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Modelling the influence of automaticity of behaviour on physical activity motivation, intention and actual behaviour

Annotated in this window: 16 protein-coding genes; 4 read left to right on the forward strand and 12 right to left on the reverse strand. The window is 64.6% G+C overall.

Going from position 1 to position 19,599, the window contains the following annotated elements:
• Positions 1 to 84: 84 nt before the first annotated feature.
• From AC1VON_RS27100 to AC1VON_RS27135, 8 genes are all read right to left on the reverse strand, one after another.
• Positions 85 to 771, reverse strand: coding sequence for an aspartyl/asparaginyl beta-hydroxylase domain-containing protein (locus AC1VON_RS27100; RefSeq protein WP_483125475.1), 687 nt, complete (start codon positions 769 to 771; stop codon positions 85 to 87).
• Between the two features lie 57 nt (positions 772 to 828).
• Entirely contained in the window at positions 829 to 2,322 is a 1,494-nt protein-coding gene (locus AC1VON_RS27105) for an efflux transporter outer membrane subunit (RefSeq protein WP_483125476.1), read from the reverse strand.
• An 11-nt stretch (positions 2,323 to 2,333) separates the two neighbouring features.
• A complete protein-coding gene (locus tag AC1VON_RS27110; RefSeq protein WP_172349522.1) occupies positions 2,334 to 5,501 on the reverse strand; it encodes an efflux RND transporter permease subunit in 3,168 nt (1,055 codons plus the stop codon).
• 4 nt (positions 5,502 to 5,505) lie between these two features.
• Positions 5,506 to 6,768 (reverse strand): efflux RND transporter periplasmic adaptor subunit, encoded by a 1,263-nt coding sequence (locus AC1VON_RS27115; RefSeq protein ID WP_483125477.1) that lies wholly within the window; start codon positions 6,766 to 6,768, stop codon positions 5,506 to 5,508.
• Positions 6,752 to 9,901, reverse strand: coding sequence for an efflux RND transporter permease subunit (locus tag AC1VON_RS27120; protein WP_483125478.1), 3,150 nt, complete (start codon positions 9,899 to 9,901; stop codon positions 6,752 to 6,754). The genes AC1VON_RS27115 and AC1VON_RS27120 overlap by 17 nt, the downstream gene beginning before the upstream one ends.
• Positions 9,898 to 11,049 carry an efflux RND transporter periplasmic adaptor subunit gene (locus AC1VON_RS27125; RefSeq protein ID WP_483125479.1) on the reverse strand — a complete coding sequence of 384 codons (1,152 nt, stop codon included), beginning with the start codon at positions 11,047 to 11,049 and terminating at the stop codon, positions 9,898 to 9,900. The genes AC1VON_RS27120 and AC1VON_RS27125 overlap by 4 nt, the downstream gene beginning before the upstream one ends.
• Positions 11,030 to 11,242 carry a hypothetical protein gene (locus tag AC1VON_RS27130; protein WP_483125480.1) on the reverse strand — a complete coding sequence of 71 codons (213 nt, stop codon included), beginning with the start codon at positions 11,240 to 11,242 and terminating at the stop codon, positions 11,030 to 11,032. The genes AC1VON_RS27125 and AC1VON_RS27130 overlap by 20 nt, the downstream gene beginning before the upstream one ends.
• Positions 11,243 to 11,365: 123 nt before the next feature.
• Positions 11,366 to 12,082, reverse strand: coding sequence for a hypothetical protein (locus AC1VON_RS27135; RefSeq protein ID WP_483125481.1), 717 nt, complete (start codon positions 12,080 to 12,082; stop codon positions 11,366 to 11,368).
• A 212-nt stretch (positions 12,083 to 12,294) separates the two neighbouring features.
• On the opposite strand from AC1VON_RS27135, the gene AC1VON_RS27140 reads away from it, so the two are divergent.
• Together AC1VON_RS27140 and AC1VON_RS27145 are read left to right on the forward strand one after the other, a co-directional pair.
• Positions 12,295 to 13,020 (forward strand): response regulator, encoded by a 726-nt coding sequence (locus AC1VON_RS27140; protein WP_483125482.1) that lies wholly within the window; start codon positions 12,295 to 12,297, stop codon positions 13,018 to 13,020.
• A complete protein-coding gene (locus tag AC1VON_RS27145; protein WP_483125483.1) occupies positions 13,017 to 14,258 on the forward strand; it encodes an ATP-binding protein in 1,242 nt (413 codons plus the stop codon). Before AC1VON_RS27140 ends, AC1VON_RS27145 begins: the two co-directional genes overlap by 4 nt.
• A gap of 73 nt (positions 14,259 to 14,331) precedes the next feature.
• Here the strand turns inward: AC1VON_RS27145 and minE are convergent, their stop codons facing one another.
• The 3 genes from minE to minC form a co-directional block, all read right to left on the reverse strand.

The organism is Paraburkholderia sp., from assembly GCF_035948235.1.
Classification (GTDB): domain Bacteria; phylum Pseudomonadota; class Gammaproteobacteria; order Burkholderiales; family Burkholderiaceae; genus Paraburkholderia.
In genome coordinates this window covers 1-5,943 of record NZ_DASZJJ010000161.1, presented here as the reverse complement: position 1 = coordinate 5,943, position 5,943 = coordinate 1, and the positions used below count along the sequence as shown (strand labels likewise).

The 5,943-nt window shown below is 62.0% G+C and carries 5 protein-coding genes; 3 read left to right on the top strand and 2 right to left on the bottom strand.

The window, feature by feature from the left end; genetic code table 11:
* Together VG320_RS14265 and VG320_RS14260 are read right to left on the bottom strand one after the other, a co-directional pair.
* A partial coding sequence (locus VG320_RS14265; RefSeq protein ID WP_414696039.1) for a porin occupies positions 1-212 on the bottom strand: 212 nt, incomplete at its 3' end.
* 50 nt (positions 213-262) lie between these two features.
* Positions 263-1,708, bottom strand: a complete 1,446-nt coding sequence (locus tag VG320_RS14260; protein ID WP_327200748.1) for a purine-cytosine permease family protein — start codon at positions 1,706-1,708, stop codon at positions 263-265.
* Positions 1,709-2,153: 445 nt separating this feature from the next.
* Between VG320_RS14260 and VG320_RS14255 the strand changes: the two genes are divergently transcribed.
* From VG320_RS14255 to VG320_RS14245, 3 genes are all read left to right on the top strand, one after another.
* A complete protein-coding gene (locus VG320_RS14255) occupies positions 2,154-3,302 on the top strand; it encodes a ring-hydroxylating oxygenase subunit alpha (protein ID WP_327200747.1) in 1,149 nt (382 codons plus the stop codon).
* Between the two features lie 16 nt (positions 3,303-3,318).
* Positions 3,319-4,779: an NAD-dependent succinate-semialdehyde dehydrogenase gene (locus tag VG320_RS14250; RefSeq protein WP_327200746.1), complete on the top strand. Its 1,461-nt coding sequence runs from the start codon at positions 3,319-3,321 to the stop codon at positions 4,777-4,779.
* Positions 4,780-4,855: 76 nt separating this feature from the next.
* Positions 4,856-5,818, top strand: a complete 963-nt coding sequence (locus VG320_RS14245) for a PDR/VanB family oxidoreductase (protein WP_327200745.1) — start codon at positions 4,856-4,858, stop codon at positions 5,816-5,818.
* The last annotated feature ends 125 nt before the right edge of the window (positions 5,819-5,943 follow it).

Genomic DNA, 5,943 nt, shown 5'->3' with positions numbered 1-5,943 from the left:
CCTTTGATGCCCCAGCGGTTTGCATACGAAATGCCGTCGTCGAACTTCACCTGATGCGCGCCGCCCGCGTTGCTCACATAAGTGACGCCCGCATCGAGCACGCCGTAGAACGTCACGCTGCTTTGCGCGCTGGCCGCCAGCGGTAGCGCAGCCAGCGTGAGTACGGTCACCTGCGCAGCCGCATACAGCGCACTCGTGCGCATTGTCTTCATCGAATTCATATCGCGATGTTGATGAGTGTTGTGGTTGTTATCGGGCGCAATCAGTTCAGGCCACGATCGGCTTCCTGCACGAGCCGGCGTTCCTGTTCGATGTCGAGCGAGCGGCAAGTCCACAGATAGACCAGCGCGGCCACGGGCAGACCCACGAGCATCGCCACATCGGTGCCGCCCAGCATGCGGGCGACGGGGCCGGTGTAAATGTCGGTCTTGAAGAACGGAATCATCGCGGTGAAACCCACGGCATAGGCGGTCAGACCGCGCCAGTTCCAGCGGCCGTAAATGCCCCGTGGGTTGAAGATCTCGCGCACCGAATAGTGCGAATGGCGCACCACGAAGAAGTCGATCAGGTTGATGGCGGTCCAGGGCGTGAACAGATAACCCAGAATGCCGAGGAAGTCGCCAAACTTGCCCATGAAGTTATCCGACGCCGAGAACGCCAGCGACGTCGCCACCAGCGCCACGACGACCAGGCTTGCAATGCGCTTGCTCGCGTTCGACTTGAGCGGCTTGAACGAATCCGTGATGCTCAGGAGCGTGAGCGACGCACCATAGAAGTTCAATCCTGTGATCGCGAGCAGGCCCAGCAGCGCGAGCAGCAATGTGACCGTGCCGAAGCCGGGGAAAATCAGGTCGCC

In research and in practise social-cognitive models, such as the theory of planned behaviour (TPB), are used to predict physical activity behaviour. These models mainly focus on reflective cognitive processes. As a reflective process, intention is thought to be the most proximal predictor to behaviour. Nevertheless, research suggests that the relation between intention and actual behaviour, the so called intention-behaviour gap, is moderate. Many health-related actions in daily life are performed repetitively and with minimal forethought. In contrast to social-cognitive theories, dual-process theories suggest that behaviour is based on both reflective and automatic processes. Recent research reveals that automatic processes, such as habit, can significantly explain physical activity behaviour initiation. One important finding was that automaticity of behaviour strengthens intrinsic motivation for physical activity. However, research has yet to explain the effects of automaticity of behaviour within the adolescent population, although lifestyle habits are strongly influenced during this period of the lifespan. The purpose of this study was to explore the role of automaticity of behaviour within the constructs of the theory of planned behaviour (TPB) and the self-determination theory (SDT), using the integrated model of SDT and TPB. A sample of 582 highly active adolescents aged 15-19 completed measures of behaviour regulation, attitude, intention, physical activity behaviour and automaticity of behaviour. Results show that automaticity of behaviour correlated with higher forms of self-determined behaviour. Two multiple regression analysis were conducted to explore the effects of automaticity of behaviour on both intentions and on actual physical activity behaviour. Results show that automaticity of behaviour is a significant explanatory factor for physical activity behaviour (β= .10, p=.01), even if controlled for reflective processes. Moreover, automaticity of behaviour was the second strongest explanatory factor for intentions (β= .14, p=.00). Secondly, a difference in behaviour regulation was found between the models on intention and physical activity. Intentions were best explained by intrinsic motivation (β= .18, p=.00), followed by automaticity (β= .14, p=.00) and attitudes (β= .13, p=.01). Actual physical activity behaviour was best explained by integrated behaviour regulation (β= .24, p=.00), attitudes and intention, while intrinsic motivation had no significant explanatory power on actual physical activity behaviour. The present findings support previous research, which suggests that automaticity of behaviour has a role in the explanation of physical activity behaviour. The discrepancy in behaviour regulation between intentions and actual physical activity behaviour is further discussed, as well the effects of automaticity on behaviour regulation, attitudes and intention. Finally, directions for future research and practical implications are presented. ...
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